High School

Mr Light
Director, ALP is a loss, a number of the teachers at the high school
1100 principal, director of student services, 4 asst
1600 principal, 3 asst principals - effectively lost about 40% of the administration with a larger school

These are the neediest students in Franklin, because we have been successful in this program, our dropouts have decreased, from 26 to 5, amongst the best in the state. The work that coordinator does has been critical to that success. The work will have to shift, where we have not yet determined.

The high school has been impacted by reductions across the district. The language program because a more meeting students needs rather than a well thought out program.

There is a reduction in type and breadth of programs. The Math, ELA, and Science are where the focus is due to where the reporting is required. All the other services are less priority.

It costs Franklin much more to send a student to Tri-County as it does to educate here. Many of the students end up coming back because the educational needs are not being met there, but the money has already gone out of the district and doesn't come back that year.

Sabolinski - I think we have tried to layout in the budget what it will take to stop the hemorrhaging of resources. I see this as essential to maintaining our programs. We are really at a district out of places to cut. We can not cut administrative staff. This is a pivotal time for the school community. Education after this would become unrecognizable to what we used to be able to provide in 2002.

Roy - You have talked today about the $52M and 5% increase, it does not cover impacts about what would happen if we don't get that amount.

Rohrbach - Each asst principal covers 850 students each? What is a good number?
Light - I think around 500-600 would be better.
Rohrbach - so the loss of one has an impact

Rohrbach - one question we have received is could we have one principal over both middle and elementary schools?

Minke- one, I am not certified for Middle School, it is a separate factor. If we don't have the social/emotional factors covered for each age group, education will not occur.

Kingsland-Smith - The schools are divided for a reason, there is a whole lot of educational thought and science put into the building arrangement and educational process.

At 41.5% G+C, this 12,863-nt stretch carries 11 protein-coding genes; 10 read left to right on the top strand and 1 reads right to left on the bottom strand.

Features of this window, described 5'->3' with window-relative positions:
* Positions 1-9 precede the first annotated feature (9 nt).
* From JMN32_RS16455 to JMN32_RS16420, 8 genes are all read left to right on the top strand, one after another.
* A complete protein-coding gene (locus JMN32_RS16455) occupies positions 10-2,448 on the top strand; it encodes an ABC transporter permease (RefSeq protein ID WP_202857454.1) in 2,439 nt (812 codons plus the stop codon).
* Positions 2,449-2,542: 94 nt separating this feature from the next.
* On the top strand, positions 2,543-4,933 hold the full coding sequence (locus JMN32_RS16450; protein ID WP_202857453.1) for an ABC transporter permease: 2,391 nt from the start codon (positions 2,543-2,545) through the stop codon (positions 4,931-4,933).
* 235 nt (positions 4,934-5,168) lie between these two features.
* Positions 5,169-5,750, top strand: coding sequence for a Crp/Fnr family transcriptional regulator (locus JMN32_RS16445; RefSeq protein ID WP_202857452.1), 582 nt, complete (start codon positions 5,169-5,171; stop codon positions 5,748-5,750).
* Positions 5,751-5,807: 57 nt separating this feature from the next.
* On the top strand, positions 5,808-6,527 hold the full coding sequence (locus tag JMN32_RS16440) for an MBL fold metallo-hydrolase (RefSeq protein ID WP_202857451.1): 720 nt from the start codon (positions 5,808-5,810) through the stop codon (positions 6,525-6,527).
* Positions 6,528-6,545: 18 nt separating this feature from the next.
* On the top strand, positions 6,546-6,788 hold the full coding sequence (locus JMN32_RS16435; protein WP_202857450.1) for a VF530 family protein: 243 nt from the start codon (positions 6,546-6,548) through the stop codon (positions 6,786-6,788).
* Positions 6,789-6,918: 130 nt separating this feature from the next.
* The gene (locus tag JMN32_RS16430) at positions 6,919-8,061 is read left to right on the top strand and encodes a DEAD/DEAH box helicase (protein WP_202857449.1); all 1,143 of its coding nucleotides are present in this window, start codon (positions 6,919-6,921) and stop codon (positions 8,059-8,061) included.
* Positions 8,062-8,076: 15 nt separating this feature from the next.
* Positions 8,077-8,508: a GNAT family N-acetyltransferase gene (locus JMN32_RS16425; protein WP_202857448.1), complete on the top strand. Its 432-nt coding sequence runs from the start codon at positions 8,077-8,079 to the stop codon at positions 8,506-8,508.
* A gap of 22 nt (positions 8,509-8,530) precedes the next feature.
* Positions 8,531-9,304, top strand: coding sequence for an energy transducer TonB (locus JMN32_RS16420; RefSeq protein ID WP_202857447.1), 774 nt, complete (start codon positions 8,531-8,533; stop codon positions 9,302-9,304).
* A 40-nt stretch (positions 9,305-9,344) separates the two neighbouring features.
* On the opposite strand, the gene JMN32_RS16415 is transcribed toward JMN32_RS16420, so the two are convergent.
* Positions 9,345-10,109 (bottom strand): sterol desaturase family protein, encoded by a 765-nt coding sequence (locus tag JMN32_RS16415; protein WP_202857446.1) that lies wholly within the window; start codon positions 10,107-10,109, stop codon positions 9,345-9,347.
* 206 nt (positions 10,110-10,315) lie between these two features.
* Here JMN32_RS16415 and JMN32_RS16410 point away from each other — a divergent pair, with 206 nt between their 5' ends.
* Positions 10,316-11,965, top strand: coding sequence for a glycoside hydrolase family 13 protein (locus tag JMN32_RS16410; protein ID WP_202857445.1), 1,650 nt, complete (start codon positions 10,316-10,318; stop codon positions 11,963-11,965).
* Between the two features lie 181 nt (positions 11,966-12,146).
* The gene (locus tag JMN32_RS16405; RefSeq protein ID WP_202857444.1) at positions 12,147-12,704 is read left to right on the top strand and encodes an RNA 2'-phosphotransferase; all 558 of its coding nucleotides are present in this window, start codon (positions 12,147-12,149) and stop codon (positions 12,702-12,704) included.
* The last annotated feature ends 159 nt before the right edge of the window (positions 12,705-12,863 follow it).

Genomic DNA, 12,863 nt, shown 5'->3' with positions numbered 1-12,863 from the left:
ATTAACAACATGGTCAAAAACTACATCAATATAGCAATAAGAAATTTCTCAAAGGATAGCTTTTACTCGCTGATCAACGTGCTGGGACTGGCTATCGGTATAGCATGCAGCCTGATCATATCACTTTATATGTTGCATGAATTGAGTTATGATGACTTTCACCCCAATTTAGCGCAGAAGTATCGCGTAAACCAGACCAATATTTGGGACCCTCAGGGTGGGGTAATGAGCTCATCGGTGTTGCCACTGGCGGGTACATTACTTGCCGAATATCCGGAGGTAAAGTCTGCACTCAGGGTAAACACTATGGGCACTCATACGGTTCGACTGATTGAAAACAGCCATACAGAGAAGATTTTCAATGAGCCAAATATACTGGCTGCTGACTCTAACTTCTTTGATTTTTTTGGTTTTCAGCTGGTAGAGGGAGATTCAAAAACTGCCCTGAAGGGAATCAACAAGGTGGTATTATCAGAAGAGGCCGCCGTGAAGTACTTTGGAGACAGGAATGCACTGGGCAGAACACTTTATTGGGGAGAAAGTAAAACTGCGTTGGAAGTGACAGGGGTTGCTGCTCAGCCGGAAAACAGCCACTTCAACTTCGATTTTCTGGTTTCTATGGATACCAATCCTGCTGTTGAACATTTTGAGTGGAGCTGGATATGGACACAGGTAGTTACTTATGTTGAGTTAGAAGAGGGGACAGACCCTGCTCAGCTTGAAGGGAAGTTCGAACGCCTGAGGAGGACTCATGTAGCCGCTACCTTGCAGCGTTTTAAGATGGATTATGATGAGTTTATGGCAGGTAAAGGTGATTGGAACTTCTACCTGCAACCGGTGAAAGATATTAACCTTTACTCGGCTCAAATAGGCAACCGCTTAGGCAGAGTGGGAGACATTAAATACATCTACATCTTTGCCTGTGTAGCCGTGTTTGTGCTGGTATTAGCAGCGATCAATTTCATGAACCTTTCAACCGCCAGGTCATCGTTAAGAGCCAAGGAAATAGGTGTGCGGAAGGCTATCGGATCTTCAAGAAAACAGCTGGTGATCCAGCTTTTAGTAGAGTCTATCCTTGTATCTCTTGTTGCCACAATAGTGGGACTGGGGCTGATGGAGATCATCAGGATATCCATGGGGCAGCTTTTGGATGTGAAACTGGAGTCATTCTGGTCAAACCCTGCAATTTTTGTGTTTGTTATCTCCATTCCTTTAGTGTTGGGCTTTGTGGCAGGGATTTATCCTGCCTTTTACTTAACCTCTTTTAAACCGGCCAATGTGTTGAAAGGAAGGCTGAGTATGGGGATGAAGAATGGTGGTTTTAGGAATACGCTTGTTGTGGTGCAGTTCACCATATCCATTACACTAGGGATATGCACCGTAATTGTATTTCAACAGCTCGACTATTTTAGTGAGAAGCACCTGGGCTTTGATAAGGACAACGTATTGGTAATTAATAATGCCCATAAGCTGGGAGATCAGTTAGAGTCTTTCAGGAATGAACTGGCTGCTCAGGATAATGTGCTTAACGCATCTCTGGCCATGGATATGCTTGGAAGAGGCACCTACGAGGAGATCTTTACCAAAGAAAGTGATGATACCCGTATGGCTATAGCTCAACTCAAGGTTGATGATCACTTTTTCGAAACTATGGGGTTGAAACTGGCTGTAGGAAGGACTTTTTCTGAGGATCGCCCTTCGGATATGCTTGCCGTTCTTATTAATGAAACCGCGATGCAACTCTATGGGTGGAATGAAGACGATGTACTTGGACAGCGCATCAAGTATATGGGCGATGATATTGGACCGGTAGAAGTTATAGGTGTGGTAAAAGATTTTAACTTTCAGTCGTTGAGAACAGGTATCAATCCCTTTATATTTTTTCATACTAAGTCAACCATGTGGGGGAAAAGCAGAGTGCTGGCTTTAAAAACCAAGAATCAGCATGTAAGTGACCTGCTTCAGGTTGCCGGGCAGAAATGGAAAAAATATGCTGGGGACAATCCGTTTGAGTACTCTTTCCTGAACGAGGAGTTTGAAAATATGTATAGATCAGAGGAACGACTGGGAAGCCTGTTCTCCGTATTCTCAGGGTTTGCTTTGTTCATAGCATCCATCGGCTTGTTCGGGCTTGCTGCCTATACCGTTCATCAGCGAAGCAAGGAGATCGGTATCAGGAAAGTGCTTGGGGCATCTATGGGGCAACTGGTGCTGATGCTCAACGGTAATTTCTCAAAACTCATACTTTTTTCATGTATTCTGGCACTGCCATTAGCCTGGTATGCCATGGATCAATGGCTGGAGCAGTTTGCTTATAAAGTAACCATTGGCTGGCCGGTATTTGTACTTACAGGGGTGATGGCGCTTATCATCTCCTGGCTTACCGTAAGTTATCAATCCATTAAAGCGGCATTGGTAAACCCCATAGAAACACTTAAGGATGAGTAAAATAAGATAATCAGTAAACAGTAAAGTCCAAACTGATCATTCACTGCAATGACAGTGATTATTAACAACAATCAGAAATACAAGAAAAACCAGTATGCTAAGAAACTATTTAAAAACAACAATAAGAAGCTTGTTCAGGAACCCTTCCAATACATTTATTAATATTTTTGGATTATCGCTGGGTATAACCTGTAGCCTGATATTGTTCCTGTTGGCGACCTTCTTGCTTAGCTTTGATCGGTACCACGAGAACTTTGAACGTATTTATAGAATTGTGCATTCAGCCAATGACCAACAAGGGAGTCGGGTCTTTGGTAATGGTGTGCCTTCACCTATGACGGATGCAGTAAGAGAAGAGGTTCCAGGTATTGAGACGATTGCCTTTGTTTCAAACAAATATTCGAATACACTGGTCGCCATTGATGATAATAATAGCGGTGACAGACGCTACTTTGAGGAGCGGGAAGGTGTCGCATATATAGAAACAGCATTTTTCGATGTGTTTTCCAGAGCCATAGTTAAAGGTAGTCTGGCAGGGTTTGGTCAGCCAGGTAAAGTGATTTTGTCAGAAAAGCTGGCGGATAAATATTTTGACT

Wycoff - it would create a 900-1000 student school, Franklin was instrumental in getting to smaller buildings and it was reflected in the district performance. This would be a significant step back. In order to do this job right, it takes time. We are working with the students to help them learn and learn from their mistakes.

Trainor - I don't think you would save any money on a cost benefit analysis.

Roy - Scheduling of buildings is difficult, you are going through scheduling and that is also a negotiation point so we won't get into details. Can you speak to the schedule changes?

Light - We looked at our class sizes and wanted to avoid getting into 30+ students per class and adjusted the schedule dropping one period. We have no way financially to get that seventh period back. We can't afford to bring in sufficient teachers to do so. The kids would like to take an additional elective but we can't go there.

Rohrbach - can you do more on the transfer out of Franklin High topic?

Light - We lost 150 students to private and vocational schools,  $16K plus for Tri-County vs. $10K for FHS.

Sabolinski - If the students don't fit what the program is, are invited to leave Tri-County. We are looking at numbers and in particular, in the period shortly after October the students come back. October 1 is the cut off for State numbers that determine the funding.

Roy - Now the Tr-County budget also goes before the Town Council and in recent years they have gotten few if any questions. When Franklin comes before the Council for a dime, we get grilled. You can help turn that tide.

Glynn - at a high level would would it take to get that schedule?
Light - about 15-20 teachers at a minimum

Glynn - The report reflecting data from two years ago, when we had that schedule, showed we were highly efficient. Yet we can't get back to that without millions of dollars.